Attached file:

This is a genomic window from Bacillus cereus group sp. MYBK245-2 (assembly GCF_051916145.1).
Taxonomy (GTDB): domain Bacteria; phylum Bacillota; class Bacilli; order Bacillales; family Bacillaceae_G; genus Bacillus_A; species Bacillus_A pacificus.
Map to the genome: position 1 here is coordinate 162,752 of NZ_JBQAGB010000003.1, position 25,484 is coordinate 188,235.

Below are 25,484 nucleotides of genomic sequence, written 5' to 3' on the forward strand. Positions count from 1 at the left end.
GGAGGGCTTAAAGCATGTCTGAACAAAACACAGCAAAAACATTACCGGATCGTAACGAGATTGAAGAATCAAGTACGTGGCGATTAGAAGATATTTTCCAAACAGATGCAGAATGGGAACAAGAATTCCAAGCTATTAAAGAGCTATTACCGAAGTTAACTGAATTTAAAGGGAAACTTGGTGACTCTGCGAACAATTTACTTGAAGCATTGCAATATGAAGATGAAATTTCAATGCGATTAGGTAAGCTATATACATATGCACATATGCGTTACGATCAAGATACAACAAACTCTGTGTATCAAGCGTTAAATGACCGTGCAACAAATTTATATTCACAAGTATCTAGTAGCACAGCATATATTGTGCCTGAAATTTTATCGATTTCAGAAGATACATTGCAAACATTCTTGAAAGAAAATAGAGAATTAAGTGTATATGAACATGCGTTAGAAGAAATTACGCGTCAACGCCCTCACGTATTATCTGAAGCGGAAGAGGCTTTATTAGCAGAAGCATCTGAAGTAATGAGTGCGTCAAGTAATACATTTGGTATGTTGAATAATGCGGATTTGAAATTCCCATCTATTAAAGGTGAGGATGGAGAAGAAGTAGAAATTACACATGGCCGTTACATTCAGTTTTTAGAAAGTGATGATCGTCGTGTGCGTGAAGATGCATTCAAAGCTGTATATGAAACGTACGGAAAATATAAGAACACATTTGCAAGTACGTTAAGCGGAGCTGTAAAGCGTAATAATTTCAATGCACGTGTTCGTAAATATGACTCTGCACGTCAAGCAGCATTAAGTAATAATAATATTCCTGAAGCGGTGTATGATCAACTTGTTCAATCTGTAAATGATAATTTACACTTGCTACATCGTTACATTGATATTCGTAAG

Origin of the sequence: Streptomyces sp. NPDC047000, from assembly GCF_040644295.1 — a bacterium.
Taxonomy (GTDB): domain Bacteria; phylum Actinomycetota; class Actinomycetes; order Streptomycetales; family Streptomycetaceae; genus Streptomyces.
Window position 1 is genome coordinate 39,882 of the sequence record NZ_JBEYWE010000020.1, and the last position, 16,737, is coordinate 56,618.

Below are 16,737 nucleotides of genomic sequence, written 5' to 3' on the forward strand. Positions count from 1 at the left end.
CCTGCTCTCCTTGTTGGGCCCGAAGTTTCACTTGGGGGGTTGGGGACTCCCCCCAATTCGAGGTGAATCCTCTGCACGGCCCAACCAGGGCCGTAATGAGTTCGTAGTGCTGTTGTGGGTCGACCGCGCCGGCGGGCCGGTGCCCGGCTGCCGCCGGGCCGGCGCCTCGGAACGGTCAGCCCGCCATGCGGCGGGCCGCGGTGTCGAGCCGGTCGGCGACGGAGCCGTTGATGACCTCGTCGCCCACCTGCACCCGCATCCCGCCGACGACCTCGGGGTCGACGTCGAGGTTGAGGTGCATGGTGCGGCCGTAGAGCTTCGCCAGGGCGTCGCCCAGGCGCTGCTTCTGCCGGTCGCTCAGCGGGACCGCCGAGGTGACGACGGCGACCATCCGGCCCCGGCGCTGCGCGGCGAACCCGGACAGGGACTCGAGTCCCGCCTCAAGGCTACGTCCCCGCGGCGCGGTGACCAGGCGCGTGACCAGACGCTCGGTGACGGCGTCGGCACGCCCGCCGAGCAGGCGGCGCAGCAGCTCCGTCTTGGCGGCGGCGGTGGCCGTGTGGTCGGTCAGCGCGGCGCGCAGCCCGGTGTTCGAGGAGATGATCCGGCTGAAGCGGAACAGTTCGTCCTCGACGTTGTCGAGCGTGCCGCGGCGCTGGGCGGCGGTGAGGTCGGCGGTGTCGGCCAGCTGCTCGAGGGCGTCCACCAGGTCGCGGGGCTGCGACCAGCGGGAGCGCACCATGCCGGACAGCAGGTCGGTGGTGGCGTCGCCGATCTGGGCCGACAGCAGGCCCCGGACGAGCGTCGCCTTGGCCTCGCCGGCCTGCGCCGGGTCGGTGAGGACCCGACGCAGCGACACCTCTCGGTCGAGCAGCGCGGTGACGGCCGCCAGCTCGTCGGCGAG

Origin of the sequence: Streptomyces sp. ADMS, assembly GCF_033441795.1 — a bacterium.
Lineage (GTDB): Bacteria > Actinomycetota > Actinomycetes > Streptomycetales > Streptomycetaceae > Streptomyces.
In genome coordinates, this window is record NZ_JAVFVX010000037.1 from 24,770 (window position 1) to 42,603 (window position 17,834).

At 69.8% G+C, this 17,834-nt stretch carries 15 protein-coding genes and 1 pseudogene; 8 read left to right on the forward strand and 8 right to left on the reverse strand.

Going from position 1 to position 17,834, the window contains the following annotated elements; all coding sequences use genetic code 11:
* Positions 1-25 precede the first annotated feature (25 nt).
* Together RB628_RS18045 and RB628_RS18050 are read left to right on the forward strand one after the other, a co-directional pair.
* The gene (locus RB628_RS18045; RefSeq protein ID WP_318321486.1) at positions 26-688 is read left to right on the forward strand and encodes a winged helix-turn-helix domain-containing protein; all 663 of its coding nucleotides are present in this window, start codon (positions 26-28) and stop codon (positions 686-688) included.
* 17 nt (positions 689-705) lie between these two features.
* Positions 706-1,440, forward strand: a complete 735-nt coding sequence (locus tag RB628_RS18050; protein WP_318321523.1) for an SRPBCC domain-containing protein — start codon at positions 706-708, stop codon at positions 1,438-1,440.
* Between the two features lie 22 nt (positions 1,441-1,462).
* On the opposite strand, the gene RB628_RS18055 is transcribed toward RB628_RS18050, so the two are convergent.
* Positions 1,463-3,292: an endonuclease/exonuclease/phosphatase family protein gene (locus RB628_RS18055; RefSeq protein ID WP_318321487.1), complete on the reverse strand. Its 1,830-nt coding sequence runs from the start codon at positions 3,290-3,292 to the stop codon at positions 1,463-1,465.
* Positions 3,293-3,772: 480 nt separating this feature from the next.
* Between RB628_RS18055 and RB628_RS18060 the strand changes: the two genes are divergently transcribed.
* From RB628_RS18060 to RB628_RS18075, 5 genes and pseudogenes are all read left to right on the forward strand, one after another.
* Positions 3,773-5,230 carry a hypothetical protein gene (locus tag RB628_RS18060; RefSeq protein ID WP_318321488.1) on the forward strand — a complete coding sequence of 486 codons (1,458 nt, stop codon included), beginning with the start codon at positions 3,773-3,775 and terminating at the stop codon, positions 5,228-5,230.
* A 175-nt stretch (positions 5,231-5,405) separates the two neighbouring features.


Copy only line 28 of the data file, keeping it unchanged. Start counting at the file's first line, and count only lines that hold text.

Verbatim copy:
* A 175-nt stretch (positions 5,231-5,405) separates the two neighbouring features.